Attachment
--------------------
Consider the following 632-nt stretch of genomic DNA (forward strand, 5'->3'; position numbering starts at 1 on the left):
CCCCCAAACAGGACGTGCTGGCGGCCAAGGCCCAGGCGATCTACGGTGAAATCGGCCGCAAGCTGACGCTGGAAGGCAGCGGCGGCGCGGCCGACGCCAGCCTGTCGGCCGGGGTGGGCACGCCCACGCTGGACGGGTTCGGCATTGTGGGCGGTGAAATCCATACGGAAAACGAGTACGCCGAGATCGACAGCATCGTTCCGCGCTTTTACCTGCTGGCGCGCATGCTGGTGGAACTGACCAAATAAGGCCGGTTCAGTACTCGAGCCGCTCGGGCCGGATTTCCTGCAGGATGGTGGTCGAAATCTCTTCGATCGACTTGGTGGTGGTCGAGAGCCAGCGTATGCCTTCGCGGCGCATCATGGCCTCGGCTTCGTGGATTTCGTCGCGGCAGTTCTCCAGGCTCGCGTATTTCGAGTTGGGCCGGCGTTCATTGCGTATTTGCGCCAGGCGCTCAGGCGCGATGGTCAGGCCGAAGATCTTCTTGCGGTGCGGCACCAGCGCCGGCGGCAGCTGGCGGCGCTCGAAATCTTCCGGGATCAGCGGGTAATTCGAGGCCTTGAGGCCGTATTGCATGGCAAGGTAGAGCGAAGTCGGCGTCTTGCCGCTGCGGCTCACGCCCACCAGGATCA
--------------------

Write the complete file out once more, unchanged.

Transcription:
Consider the following 632-nt stretch of genomic DNA (forward strand, 5'->3'; position numbering starts at 1 on the left):
CCCCCAAACAGGACGTGCTGGCGGCCAAGGCCCAGGCGATCTACGGTGAAATCGGCCGCAAGCTGACGCTGGAAGGCAGCGGCGGCGCGGCCGACGCCAGCCTGTCGGCCGGGGTGGGCACGCCCACGCTGGACGGGTTCGGCATTGTGGGCGGTGAAATCCATACGGAAAACGAGTACGCCGAGATCGACAGCATCGTTCCGCGCTTTTACCTGCTGGCGCGCATGCTGGTGGAACTGACCAAATAAGGCCGGTTCAGTACTCGAGCCGCTCGGGCCGGATTTCCTGCAGGATGGTGGTCGAAATCTCTTCGATCGACTTGGTGGTGGTCGAGAGCCAGCGTATGCCTTCGCGGCGCATCATGGCCTCGGCTTCGTGGATTTCGTCGCGGCAGTTCTCCAGGCTCGCGTATTTCGAGTTGGGCCGGCGTTCATTGCGTATTTGCGCCAGGCGCTCAGGCGCGATGGTCAGGCCGAAGATCTTCTTGCGGTGCGGCACCAGCGCCGGCGGCAGCTGGCGGCGCTCGAAATCTTCCGGGATCAGCGGGTAATTCGAGGCCTTGAGGCCGTATTGCATGGCAAGGTAGAGCGAAGTCGGCGTCTTGCCGCTGCGGCTCACGCCCACCAGGATCA